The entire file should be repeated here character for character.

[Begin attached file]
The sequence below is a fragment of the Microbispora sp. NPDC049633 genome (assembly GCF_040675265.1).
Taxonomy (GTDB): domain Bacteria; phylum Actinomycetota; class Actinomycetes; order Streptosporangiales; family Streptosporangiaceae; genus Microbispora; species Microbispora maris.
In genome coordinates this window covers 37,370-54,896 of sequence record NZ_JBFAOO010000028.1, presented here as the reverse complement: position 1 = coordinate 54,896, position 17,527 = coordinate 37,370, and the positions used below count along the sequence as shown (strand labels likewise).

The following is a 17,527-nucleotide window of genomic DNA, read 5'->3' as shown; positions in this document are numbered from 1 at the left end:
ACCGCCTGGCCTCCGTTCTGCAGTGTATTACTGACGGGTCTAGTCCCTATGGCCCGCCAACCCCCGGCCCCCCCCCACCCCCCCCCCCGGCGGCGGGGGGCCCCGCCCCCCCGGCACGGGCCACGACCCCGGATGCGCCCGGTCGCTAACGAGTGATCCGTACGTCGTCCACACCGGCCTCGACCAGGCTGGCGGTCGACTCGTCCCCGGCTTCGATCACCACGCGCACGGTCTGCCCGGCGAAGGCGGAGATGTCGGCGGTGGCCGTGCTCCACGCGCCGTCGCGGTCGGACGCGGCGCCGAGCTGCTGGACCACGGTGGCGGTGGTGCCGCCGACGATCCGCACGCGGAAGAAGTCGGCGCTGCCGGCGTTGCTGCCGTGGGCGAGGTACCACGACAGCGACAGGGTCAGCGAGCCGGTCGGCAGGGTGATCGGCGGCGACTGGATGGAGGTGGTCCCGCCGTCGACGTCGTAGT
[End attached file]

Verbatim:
The sequence below is a fragment of the Microbispora sp. NPDC049633 genome (assembly GCF_040675265.1).
Taxonomy (GTDB): domain Bacteria; phylum Actinomycetota; class Actinomycetes; order Streptosporangiales; family Streptosporangiaceae; genus Microbispora; species Microbispora maris.
In genome coordinates this window covers 37,370-54,896 of sequence record NZ_JBFAOO010000028.1, presented here as the reverse complement: position 1 = coordinate 54,896, position 17,527 = coordinate 37,370, and the positions used below count along the sequence as shown (strand labels likewise).

The following is a 17,527-nucleotide window of genomic DNA, read 5'->3' as shown; positions in this document are numbered from 1 at the left end:
ACCGCCTGGCCTCCGTTCTGCAGTGTATTACTGACGGGTCTAGTCCCTATGGCCCGCCAACCCCCGGCCCCCCCCCACCCCCCCCCCCGGCGGCGGGGGGCCCCGCCCCCCCGGCACGGGCCACGACCCCGGATGCGCCCGGTCGCTAACGAGTGATCCGTACGTCGTCCACACCGGCCTCGACCAGGCTGGCGGTCGACTCGTCCCCGGCTTCGATCACCACGCGCACGGTCTGCCCGGCGAAGGCGGAGATGTCGGCGGTGGCCGTGCTCCACGCGCCGTCGCGGTCGGACGCGGCGCCGAGCTGCTGGACCACGGTGGCGGTGGTGCCGCCGACGATCCGCACGCGGAAGAAGTCGGCGCTGCCGGCGTTGCTGCCGTGGGCGAGGTACCACGACAGCGACAGGGTCAGCGAGCCGGTCGGCAGGGTGATCGGCGGCGACTGGATGGAGGTGGTCCCGCCGTCGACGTCGTAGT